If someone truly judges me because I have small arms or whatever, I know it’s that person who’s the real pussy and has big insecurities with his body.

This is one of the most important habits of living the non-fitness lifestyle.

You can get all the workout and diet stuff down like a clockwork but if all you care about are “numbers” and comparing yourself to others, you’re fucked.

#4 -Be flexible with your nutrition (even MORE flexible than the “if it fits your macros” guys)


Obviously nutrition plays a massive role when it comes to fitness but you shouldn’t be obsessed with it.

Eating 6x per day out of tupperware containers….

Carrying around gallon jugs of water…

Spending 1-2 hours per day playing around in apps like Myfitnesspal to track your macros….

This is exhausting.

As much as people like to tout the “flexibility” or nutrition strategies like IIFYM (if it fits your macros), it still requires a ton of work and isn’t nearly as flexible as some would like to believe.

Since when did having to hit 180 grams protein, 300 grams carbs, and 60 grams fats every single day become the definition of flexible.

I hate being told I can’t eat a cookie because I “ran out of carbs” for the day.

C’mon man…that’s not cool.

That’s why with the non-fitness lifestyle I like to teach something called Macro FLEX Tracking (which I get into a lot more details in Superhero X12) that simply tells you to track overall calories and protein while eyeballing carbs and fats.

And even when tracking cals and protein, there’s no need to be obsessed with it, just try to average out around your target by weeks end.

This reduces dieting stress by 97.32% (scientific fact) and just makes life much more enjoyable.

#5 – Just enjoy eating

I’m not saying you should eat nothing but doughnuts and drink Mountain Dew all day long because you enjoy it.

The majority of what you eat should still be whole, healthy, and nutritious foods.

What I’m trying to say is if you go to your grandma’s house and she offers you some fresh baked cookies but you say no because it’s not “clean…”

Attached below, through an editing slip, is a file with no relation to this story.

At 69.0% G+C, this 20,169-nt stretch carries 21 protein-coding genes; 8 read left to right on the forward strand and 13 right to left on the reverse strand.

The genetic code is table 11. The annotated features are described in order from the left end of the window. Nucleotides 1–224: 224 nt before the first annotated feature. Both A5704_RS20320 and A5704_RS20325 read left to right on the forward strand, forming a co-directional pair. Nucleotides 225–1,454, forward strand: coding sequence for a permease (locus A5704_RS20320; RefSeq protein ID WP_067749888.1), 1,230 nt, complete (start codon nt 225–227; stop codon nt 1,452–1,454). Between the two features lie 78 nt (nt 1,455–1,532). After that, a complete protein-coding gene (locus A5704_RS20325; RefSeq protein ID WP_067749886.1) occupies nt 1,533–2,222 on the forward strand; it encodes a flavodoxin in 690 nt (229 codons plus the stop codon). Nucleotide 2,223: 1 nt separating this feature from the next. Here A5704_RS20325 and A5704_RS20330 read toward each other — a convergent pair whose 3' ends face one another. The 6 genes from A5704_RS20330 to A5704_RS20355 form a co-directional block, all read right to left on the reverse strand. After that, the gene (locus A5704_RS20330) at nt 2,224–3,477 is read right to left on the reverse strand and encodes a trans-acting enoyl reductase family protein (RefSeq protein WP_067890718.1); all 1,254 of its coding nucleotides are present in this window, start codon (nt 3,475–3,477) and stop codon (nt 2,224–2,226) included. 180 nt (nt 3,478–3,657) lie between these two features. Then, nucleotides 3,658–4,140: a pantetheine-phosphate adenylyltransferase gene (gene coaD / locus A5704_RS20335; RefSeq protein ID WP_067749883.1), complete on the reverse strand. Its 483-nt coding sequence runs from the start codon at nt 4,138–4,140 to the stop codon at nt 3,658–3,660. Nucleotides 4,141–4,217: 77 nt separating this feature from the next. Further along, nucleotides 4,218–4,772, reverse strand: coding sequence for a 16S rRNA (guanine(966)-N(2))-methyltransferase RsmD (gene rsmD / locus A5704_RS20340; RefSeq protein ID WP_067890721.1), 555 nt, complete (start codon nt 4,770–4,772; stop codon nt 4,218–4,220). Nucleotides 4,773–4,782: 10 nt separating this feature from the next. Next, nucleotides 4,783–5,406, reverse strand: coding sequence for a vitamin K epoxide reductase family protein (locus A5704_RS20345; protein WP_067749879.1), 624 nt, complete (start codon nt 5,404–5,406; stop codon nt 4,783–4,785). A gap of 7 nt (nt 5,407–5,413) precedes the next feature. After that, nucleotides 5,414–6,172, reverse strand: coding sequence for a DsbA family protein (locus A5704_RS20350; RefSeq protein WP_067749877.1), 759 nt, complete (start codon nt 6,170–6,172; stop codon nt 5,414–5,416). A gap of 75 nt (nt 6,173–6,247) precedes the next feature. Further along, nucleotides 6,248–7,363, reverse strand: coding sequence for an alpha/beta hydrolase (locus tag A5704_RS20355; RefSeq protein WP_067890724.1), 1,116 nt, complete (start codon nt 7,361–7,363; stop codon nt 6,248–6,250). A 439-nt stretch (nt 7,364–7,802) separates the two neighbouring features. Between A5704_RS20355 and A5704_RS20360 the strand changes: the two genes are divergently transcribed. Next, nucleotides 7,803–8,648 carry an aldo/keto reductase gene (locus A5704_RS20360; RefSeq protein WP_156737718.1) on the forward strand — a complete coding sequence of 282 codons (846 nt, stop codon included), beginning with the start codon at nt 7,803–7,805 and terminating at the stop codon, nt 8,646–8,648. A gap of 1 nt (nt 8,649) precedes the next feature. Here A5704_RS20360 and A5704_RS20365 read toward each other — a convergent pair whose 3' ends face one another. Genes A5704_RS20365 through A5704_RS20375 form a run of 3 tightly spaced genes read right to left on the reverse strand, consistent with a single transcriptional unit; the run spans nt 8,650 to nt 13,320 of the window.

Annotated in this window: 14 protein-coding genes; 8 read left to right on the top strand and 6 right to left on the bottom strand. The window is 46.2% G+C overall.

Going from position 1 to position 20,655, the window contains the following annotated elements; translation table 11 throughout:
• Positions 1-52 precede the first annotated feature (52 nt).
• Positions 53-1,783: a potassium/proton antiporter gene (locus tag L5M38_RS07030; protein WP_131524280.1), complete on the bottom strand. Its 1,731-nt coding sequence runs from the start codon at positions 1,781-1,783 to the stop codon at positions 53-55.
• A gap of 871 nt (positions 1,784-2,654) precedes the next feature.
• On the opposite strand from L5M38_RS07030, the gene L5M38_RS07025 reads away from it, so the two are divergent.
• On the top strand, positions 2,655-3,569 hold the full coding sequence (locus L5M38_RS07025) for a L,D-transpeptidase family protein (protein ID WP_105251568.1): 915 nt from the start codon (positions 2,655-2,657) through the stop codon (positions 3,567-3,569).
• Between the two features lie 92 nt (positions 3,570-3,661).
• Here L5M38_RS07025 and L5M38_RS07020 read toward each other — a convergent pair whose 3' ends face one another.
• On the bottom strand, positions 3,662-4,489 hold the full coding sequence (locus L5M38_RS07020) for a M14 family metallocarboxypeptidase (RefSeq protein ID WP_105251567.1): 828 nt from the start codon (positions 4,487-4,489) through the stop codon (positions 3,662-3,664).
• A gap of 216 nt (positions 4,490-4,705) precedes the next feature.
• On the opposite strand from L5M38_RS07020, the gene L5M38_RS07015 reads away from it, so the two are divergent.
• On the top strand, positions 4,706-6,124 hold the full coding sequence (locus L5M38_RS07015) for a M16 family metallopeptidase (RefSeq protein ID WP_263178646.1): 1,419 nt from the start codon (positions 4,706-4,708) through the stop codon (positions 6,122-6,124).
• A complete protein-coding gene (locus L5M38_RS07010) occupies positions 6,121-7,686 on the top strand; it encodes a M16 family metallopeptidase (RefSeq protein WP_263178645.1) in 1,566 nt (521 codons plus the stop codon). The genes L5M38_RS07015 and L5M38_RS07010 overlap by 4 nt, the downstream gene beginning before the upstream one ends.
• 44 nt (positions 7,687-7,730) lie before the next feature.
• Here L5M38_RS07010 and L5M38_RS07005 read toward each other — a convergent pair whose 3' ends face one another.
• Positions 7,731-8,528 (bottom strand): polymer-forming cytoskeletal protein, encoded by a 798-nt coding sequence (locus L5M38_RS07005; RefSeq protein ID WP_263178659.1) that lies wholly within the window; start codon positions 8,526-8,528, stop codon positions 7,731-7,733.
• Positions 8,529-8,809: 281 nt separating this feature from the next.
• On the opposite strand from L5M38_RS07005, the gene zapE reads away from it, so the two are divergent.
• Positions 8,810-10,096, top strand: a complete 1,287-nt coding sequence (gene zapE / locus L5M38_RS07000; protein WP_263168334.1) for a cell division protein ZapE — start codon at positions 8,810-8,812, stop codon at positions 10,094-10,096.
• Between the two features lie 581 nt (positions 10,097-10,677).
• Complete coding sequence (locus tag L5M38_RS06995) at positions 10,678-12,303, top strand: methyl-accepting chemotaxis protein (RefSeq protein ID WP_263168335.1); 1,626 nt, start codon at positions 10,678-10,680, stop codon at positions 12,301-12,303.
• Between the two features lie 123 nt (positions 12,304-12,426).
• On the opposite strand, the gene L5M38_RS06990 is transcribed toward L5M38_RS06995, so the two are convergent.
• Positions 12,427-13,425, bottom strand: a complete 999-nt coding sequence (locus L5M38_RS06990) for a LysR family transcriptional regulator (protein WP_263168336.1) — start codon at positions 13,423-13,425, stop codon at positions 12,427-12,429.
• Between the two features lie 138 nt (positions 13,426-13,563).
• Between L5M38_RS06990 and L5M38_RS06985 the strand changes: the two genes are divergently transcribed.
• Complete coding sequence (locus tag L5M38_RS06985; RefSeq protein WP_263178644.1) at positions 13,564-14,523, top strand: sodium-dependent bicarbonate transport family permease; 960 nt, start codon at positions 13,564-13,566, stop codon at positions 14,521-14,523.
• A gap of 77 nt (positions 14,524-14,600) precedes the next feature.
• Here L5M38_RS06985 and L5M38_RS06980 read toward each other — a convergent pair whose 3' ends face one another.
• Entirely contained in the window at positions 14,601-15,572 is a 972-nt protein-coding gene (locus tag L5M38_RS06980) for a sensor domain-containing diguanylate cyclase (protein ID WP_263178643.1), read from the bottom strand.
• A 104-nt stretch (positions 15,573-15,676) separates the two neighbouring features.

You deserve to get kicked in the balls.

#6 – Find hobbies outside of fitnessknife

Getting ripped and looking good naked is cool and all but if you don’t find any other hobbies outside of the gym, shit’s gonna hit the fan.

Soon, every waking moment of your life will be consumed with thoughts of training, dieting, and if you remembered to flex in the last 30 minutes.

Or even worse…you start thinking about other dudes training, dieting, and flexing.

I have spent more hours than I’d like to admit watching other half naked guys on Youtube eat and flex.

So find a damn hobby outside lifting and thinking/watching others lift.

Read a fucking book, learn Parkour, learn knife throwing, collect butterflies, just do something productive that doesn’t involve traditional fitness stuff.

#7 – Find your WHY behind every single thing you do

haley (1)
Hey I don’t blame you one bit if this is your big motivation for getting in shape…but I guarantee it won’t last forever.

Everything we do has a reason behind it.

Younger guys lift weights because they want to impress girls.

Older guys lift weights because they want to stay healthy.

Of course these are generalized assumptions, but the point is, everything has a big WHY behind it.

You need to find your big WHY for everything you do.

The big WHY for people living the traditional fitness lifestyle is usually some narcissistic reason:

  • “I want to get more girls.”
  • “I want to make my ex jealous.”
  • “I want to become rich and famous.”

However, the big WHY for those living the non-fitness lifestyle is typically much more intrinsic (doing it for yourself, not others):

  • “It makes me happy.”
  • “I love the challenge.”
  • “I love the journey and the climb of constantly improving.”